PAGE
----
Closing Cultural Exchange Dancers performed part of a series of performances entitled “Fire! Fire! Fire!” collaborative work of Cheam Shapiro (Cambodia), Pichet Klunchun (Thailand) and Eko Supriyanto (Indonesia) at the Great Theater, Indonesian Art Institute, Solo, Central Java, Saturday (2/2) night. The performance concluded a three-year cultural exchange collaboration program by the Goethe Institute Jakarta, the Khmer Arts Theater in Phnom Penh, the Pichet Klunchun Dance Company in Bangkok and the Solo Dance Studio in Solo. (ANTARA/Andika Betha)
Eko Supriyanto, a dancer who has been in foreign countries, said that Indonesian dances are currently receiving international attention.
“In the past, we were still considered exotic, we were still considered something unique and strange, but now foreign countries are very, very aware,” he told Antara News after the 2014 Indonesia Menari event, Sunday (23/11).
Through dance festivals, this choreographer who was once a Madonna dancer believes that the art performance is not just a “ceremony”, but there is a bigger mission and discourse behind the dance festival to become a medium for discussion of the dance art itself.
“The festival is not only showing our work, but there are discussions, there is dialogue, there is a kind of collaboration, there is an exchange, all of which refer to how the dance dialogue must still be carried out so as not to be seen from the side of beauty,” said Eko.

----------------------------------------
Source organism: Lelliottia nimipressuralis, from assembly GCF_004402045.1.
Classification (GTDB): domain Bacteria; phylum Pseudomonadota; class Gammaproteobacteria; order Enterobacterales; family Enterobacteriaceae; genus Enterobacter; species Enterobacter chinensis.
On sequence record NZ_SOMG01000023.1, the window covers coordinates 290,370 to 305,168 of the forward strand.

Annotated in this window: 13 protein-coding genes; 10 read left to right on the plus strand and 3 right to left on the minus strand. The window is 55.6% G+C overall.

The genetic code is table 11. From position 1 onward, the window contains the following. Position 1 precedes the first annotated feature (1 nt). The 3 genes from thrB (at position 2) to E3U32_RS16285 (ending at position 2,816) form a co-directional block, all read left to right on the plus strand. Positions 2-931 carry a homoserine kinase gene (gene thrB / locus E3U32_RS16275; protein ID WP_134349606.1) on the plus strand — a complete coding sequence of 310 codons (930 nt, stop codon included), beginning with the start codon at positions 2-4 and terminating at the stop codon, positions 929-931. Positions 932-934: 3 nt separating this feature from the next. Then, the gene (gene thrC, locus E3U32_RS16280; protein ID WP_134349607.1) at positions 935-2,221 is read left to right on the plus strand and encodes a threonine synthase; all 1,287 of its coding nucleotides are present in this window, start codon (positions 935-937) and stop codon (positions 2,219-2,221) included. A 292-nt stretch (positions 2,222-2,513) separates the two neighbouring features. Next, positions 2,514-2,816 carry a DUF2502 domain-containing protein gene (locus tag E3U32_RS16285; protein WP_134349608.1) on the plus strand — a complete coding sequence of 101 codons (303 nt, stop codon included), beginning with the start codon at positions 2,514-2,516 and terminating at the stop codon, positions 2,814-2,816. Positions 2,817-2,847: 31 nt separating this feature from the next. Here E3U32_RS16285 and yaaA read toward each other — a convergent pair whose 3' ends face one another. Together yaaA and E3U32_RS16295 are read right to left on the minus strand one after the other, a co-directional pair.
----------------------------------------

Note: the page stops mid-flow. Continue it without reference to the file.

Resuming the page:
“Actually, the dance works of Indonesian artists are not only beautiful, but also very global, and very adaptable in a universal context,” he continued.
The current challenge, according to Eko, is that young Indonesians must continue to be educated that Indonesian dance is also a source and asset of the nation’s wealth.
This choreographer, whose work has been performed on Broadway, believes that the prospect of dance in Indonesia in the future will never run out to be explored.
“Indonesia is a country that has more advances than other countries in the field of dance because of its great diversity, and contemporary artists in Indonesia will never run out to explore it,” said Eko.
“With the existence of contemporary Indonesian artists who continue to develop our traditional dances, I am sure that our tradition will never run out and our tradition will never fade and disappear from the face of this earth,” he added.